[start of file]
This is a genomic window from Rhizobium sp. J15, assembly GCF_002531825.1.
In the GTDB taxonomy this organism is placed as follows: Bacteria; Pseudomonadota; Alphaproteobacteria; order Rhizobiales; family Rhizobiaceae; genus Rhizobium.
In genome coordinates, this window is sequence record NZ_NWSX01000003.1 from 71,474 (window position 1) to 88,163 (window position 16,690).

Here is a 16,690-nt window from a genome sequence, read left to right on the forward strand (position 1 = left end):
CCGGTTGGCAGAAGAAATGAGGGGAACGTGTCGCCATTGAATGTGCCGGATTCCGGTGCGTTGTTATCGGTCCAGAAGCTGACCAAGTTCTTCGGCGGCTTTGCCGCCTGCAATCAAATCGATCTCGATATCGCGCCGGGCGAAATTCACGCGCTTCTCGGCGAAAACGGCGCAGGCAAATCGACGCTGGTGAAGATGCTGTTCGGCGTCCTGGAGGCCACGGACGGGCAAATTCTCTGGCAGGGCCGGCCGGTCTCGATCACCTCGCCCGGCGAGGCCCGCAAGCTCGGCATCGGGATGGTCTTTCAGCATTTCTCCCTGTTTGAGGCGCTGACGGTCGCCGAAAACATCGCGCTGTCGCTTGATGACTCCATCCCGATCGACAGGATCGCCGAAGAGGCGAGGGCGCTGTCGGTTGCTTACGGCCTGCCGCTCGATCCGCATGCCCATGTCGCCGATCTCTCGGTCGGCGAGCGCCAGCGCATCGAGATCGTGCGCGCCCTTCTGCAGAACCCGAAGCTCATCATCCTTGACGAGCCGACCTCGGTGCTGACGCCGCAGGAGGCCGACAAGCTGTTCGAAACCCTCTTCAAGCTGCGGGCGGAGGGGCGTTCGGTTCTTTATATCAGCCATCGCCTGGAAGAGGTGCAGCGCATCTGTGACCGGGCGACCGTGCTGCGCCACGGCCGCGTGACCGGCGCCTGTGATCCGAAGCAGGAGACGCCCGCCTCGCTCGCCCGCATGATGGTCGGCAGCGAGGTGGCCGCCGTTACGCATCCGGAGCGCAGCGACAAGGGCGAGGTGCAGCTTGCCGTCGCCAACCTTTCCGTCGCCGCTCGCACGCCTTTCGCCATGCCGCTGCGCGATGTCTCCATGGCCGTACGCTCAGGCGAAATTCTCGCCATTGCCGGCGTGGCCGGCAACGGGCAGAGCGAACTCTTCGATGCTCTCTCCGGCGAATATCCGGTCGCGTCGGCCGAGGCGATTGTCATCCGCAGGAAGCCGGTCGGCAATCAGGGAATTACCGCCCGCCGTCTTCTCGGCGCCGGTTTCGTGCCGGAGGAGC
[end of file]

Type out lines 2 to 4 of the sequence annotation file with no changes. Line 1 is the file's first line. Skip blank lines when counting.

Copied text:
In the GTDB taxonomy this organism is placed as follows: Bacteria; Pseudomonadota; Alphaproteobacteria; order Rhizobiales; family Rhizobiaceae; genus Rhizobium.
In genome coordinates, this window is sequence record NZ_NWSX01000003.1 from 71,474 (window position 1) to 88,163 (window position 16,690).

Here is a 16,690-nt window from a genome sequence, read left to right on the forward strand (position 1 = left end):